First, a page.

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THE FASTEST GROWING CONSUMER DIABETES INFORMATION SITE

Diabetes and ADHD

DIABETES AND ADHD
THE FASTEST GROWING CONSUMER DIABETES INFORMATION SITE

Attention Deficit Hyperactive Disorder (ADHD) is a common behavioral disorder affecting approximately 10% of school going children. It has been seen that boys are about thrice more likely to be diagnosed with ADHD as compared to girls. Why this gender discrepancy is there is still not clear.

Diabetes and ADHD
PARENTING A CHILD WITH ADHD AND DIABETES CAN BE A BIT OF A CHALLENGE. IN PART, THIS IS BECAUSE CHILDREN WITH ADHD ARE DISTRACTIBLE AND IMPULSIVE. THE KEY ISSUES ARE:

Kids with ADHD act without thinking, are hyperactive and have difficulty focusing. Understanding of what is expected of them may be there, but they have trouble following through because they can’t sit still, pay attention, focus on details or see a task to completion.

Majority of kids may act this way at times, especially when they are excited or anxious. But the difference with ADHD is that symptoms are present over a longer period of time and happen in different settings. They impair a child’s ability to function, in a social setting, academic front and at home.

Diabetes and ADHD
THERE ARE SEVERAL CROSS-OVER SYMPTOMS RELATED TO ADHD AND TYPE1 DIABETES, WITH ABILITY TO CONCENTRATE BEING ONE.

Many people are surprised to know that ADHD shares a lot of characteristics with Type 1 Diabetes.

Firstly, both have a genetic component as well as non-genetic factors playing a role. In ADHD, low birth weight and early exposure to visual media could increase the risk of diagnosis, whereas in diabetes, studies indicate that a viral type infection could cause the genetic tendency.  Also, both ADHD and diabetes are a result of chemistry imbalances. In diabetes, the pancreas gradually stop making insulin, while in ADHD, the neurotransmitters in the brain, like dopamine and norepinephrine are under activated.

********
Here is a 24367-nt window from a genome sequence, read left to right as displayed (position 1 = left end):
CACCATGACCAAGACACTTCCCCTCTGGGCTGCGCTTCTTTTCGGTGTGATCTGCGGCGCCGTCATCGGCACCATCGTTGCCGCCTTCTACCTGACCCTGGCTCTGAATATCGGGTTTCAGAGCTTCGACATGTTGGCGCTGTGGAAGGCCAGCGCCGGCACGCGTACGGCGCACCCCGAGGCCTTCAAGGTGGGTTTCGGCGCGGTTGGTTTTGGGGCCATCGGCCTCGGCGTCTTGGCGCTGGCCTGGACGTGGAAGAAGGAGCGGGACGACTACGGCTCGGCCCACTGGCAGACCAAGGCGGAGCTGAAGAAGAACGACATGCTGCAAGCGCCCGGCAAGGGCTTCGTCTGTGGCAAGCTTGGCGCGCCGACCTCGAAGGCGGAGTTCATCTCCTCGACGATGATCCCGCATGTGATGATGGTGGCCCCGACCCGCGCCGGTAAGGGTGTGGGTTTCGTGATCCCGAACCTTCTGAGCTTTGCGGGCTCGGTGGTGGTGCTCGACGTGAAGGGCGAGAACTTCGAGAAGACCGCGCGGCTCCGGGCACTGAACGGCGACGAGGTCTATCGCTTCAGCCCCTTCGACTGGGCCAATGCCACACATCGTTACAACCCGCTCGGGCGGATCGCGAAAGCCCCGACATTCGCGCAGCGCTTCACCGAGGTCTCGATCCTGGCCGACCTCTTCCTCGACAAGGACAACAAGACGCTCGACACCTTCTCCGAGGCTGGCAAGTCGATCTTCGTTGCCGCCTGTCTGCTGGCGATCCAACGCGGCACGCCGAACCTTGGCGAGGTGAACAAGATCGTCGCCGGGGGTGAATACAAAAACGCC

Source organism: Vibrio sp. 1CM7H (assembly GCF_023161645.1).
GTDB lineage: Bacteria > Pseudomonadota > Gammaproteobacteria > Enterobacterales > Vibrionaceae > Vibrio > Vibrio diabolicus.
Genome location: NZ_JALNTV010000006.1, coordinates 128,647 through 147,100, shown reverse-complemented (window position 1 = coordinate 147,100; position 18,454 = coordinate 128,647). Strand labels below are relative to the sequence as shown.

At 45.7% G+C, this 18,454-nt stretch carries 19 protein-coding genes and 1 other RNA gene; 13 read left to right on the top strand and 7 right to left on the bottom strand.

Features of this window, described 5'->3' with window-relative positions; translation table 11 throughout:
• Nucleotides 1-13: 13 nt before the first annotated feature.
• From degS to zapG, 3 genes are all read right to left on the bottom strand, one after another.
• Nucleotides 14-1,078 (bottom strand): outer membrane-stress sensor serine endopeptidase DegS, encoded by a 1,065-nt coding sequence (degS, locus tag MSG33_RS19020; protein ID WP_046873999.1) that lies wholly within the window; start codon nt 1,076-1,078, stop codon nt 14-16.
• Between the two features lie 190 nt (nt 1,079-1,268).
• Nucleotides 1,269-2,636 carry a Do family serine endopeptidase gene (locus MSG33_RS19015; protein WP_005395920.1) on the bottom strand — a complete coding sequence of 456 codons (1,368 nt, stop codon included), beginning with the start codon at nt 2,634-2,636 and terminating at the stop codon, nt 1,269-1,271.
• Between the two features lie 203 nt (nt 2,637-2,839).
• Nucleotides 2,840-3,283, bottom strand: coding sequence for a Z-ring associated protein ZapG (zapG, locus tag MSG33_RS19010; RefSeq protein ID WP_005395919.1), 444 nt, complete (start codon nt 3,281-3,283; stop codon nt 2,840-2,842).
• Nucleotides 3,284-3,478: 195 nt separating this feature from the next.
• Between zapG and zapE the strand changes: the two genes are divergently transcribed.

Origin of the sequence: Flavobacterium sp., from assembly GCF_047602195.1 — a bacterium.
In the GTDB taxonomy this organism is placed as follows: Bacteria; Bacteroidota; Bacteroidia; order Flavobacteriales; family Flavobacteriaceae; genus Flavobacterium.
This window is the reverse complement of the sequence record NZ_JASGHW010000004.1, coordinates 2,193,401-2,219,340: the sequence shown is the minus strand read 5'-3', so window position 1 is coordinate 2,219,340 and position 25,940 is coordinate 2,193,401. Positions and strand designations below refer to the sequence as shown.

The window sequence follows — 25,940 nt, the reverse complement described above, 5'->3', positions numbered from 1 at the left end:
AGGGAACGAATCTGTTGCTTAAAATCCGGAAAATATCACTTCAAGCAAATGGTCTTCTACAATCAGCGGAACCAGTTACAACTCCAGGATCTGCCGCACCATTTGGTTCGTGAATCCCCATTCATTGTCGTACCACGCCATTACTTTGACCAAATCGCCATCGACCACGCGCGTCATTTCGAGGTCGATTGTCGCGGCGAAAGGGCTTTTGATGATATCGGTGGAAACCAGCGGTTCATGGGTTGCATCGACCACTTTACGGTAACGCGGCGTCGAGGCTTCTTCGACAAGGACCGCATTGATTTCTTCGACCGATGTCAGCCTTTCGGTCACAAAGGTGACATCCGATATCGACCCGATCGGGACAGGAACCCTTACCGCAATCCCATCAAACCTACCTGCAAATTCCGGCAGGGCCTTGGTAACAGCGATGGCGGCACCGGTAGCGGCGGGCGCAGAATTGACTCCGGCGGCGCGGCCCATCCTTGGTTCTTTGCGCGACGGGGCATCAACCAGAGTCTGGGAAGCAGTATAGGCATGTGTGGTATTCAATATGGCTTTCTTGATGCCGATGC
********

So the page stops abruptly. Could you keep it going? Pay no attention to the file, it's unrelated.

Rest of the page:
Diabetes and ADHD
APPROACH THE PROBLEM BY TRYING TO CONTROL THE BLOOD SUGARS THE BEST YOU CAN.

Also, both diabetes and ADHD are misunderstood and there is a lot of social stigma associated with both these conditions. There needs to be a deeper understanding of the common struggles of diabetics and those with ADHD. In the same way that some generally misinformed people will make incredibly frustrating assumptions about diabetics, people with ADHD face inaccurate stereotypes.

The management of both of these conditions relies heavily on creating routines. Not sticking to routine in both conditions has proved to be detrimental to the effective management of these conditions.

E195 – Diabetes and ADHD – www.diabetic.today

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